- The Daily Worth, great for its frank money talk
- Adam Baker at Man vs. Debt has a lot of resources, paid and free, on eliminating debt
- Apps again: Lemon is a great and easy to use app to track your spending; PageOnce keeps track of all of your bills & when they’re due as well.
Creating a Timeline
After that review process, you’ve probably got a good view of where you’re feeling satisfied, where you’re not, and where you can start changing things. The next step is to come up with a timeline.
This doesn’t have to be dry & boring – I’ve seen some gorgeous timelines, complete with visual depictions of what would be going on during any given month and milestones depicted as well. It’s very helpful to have an at-a-glance representation of not only what your goals are for each month, but what else will be going on that month (think business conferences, travel, anniversaries, birthdays).
Once you’ve blocked out the events that are going on each month, try and figure out how your goals relate to those events and the rest of the year. It’s probably not a good idea to attempt to move several thousand miles in the same month that you get married if you want to stay anywhere in the realm of level-headed (ask me how I know this).
If you’ve created measurable goals, you’ll be able to “stair-step” them – break them down into smaller chunks that you can focus on, one at a time. For example, if your goal is to run a marathon in October, you can use a regular running habit to reach that goal; starting with running five miles a week, moving up to ten, and then fifteen, and so on. Figure out where each stair-step goes time-wise, and put that on your timeline too.
30 Day Trials
One tool that many people have used to give new things a try is doing a 30 day trial. This lets you get a taste for the habit/change and see how it fits into your life & affects your life, and it’s also a neat psychological trick that we can play on ourselves. If you say to yourself, “Okay, I’m going to try this for thirty days”, it’s not nearly as intimidating as saying, “Okay, I’m going to change this area of my life for forever.” (Shocking, I know.) And, a handy aside is that once you’ve done something every day for 30 days, it’s a lot easier to keep doing after that. I haven’t used this tactic before but I’m going to try it this year, mostly with diet related things to see how I react.Resource on 30 day trials:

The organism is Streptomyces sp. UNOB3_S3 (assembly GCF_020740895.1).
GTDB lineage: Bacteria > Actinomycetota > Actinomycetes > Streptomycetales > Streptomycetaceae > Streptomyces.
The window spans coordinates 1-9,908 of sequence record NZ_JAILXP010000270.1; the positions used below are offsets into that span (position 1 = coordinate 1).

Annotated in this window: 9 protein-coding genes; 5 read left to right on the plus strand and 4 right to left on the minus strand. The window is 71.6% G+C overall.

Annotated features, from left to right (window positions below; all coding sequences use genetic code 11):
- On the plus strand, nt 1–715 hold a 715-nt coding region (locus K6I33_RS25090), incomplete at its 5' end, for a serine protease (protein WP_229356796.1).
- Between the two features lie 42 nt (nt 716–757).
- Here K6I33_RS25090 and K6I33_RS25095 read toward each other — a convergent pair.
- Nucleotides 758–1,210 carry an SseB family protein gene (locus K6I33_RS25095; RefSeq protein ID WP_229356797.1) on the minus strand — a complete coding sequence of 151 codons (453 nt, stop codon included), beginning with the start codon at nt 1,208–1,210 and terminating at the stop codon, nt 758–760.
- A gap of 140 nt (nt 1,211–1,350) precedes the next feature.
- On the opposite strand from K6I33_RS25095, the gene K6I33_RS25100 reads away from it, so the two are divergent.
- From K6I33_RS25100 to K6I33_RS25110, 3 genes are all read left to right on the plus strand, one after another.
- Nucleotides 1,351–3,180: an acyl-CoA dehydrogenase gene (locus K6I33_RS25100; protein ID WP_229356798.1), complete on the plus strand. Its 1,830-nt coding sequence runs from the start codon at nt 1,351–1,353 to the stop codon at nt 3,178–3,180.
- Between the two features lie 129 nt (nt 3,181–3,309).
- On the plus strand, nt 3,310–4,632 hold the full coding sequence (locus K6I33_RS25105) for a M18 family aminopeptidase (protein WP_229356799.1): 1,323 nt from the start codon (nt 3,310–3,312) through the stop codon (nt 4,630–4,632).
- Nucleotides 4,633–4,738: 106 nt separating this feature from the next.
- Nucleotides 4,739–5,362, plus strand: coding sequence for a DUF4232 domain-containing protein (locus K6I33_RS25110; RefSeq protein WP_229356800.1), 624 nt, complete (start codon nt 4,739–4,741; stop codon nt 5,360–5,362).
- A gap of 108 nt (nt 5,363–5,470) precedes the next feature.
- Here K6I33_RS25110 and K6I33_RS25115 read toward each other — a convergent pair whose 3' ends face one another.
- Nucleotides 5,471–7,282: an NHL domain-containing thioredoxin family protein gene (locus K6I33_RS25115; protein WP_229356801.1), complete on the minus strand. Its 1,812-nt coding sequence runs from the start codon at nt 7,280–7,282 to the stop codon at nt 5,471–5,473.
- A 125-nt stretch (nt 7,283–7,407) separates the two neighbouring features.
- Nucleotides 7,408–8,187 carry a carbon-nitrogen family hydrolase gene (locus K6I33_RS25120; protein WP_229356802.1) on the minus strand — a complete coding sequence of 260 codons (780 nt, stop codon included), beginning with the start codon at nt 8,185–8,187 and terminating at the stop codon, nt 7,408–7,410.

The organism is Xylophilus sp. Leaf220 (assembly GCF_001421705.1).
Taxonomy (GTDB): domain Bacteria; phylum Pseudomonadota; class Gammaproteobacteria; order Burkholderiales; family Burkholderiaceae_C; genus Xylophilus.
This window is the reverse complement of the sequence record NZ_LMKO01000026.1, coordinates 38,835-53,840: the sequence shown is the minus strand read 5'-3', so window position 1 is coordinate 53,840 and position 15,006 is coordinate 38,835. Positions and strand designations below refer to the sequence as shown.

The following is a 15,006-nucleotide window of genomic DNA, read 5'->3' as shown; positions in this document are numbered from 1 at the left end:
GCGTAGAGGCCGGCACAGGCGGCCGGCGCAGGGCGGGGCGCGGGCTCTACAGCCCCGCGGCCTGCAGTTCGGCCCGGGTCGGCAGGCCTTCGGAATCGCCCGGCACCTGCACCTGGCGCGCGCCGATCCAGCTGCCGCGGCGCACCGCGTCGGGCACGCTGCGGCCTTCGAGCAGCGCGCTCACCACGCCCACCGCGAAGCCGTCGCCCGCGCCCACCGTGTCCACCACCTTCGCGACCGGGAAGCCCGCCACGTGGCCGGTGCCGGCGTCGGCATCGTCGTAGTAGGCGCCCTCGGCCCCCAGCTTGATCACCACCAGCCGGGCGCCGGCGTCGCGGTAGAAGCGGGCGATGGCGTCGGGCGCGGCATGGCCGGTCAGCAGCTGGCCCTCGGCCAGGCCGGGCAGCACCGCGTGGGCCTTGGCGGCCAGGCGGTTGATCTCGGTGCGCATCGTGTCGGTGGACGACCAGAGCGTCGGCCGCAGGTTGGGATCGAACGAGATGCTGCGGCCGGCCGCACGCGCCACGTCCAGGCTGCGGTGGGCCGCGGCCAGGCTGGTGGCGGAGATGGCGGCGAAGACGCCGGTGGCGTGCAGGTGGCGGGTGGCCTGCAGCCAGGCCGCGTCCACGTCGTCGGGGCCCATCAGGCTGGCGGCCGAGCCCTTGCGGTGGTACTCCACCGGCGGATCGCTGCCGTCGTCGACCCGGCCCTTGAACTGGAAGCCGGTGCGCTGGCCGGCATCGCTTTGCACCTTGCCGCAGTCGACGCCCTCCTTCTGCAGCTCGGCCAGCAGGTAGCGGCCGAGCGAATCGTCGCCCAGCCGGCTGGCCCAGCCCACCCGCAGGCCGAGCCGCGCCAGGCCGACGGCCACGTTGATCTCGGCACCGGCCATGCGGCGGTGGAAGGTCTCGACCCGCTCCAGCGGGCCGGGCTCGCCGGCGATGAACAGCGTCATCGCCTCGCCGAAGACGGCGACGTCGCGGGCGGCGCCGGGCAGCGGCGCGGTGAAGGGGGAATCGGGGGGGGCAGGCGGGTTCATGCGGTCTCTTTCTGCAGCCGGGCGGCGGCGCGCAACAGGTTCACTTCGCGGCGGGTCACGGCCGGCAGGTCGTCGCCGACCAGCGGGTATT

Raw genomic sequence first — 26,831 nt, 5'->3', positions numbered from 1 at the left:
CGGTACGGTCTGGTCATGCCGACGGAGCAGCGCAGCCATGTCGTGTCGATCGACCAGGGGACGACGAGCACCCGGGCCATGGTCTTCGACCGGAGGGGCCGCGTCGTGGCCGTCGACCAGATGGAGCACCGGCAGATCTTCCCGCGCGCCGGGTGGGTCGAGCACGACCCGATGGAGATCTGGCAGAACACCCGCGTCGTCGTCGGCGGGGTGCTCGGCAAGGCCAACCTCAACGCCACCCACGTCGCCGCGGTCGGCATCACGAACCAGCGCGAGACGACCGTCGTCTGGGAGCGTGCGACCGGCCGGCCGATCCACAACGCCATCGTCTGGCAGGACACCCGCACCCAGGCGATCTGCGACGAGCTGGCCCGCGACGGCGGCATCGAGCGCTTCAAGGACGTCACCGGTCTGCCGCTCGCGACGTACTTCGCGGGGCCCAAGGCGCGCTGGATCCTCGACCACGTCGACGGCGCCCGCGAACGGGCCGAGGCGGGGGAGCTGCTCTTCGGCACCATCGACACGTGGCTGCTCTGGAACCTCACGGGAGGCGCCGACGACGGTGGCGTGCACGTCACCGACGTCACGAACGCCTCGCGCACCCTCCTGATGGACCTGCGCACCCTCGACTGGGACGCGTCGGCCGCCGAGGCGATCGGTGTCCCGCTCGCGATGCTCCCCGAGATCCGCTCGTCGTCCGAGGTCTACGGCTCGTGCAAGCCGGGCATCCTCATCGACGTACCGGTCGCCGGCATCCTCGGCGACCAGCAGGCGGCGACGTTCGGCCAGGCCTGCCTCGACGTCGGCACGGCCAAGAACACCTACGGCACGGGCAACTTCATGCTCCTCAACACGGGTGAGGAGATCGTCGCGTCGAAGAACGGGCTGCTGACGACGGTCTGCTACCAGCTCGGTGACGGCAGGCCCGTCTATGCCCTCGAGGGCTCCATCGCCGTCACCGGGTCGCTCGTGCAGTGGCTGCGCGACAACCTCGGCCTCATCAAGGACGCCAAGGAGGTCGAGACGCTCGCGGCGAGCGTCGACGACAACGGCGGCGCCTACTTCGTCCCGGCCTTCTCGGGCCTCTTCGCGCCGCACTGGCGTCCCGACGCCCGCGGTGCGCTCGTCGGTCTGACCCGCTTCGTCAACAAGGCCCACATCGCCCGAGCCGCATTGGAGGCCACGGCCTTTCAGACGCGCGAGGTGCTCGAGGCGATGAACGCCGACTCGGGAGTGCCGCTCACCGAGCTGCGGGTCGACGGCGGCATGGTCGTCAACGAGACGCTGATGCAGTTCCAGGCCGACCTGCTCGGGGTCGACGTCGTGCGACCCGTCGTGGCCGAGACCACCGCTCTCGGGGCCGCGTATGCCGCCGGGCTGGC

Staying Motivated & Making It Stick
Okay, so you’ve got your goals all planned out, your 30 day trials are in your timeline…what next? Maintaining the motivation & actually making your new goals and habits stick.
To stay motivated, it’s really useful to know your “reason why” for a specific goal or project. What drives you to do it? Is it curiosity or something deeper? Sometimes our motivations are external (my parents want me to), sometimes they’re internal; external motivations are not always bad but can be more difficult to keep up, and it’s important to be aware of & recognize where the motivation is coming from.
Another handy thing is to know what excites you about each goal. We often start on something with all of the enthusiasm of a five year old at a birthday party, only for it to fizzle out later. If you’re consciously aware of what excites you about a particular goal or project, you can remember it and come back to it later to rekindle the fire.
When you’re working on making your habits stick, you need to remember that willpower is a very finite resource, and relying on nothing but willpower is why many attempts to add new habits or stick to a resolution fail. My philosophy is that we can & should use other things to support our habits so that our willpower is a last resort instead of a first defense. For example, you can get an accountability buddy, who has a similar goal to your’s, that you check in with on a regular basis. Or you can modify your environment to support your goals – adding reminders of your new routine and your motivation to it, and removing temptation (if you don’t want to eat gluten? throw out the flour!).
This is where it’s a good idea to put most of your effort – on planning how, exactly, you’re going to make your lifestyle changes sustainable. An unsustainable change won’t stick around, in which case, all of the tools in the world can’t help you.
Resources for staying motivated & making it stick:
- The easiest tactic to actually make that habit stick in 2012 – a post from last year on how you can use habits you already have to add new habits into your day
- How to Spam Yourself to Success (Okay, so it’s an odd-sounding headline, but really, check the post out! Some great ideas.)
- Get Off Your Butt: 16 Ways to Get Motivated When You’re in a Slump
- How to Stay Motivated
And that, my friends, is how you plan an amazing year.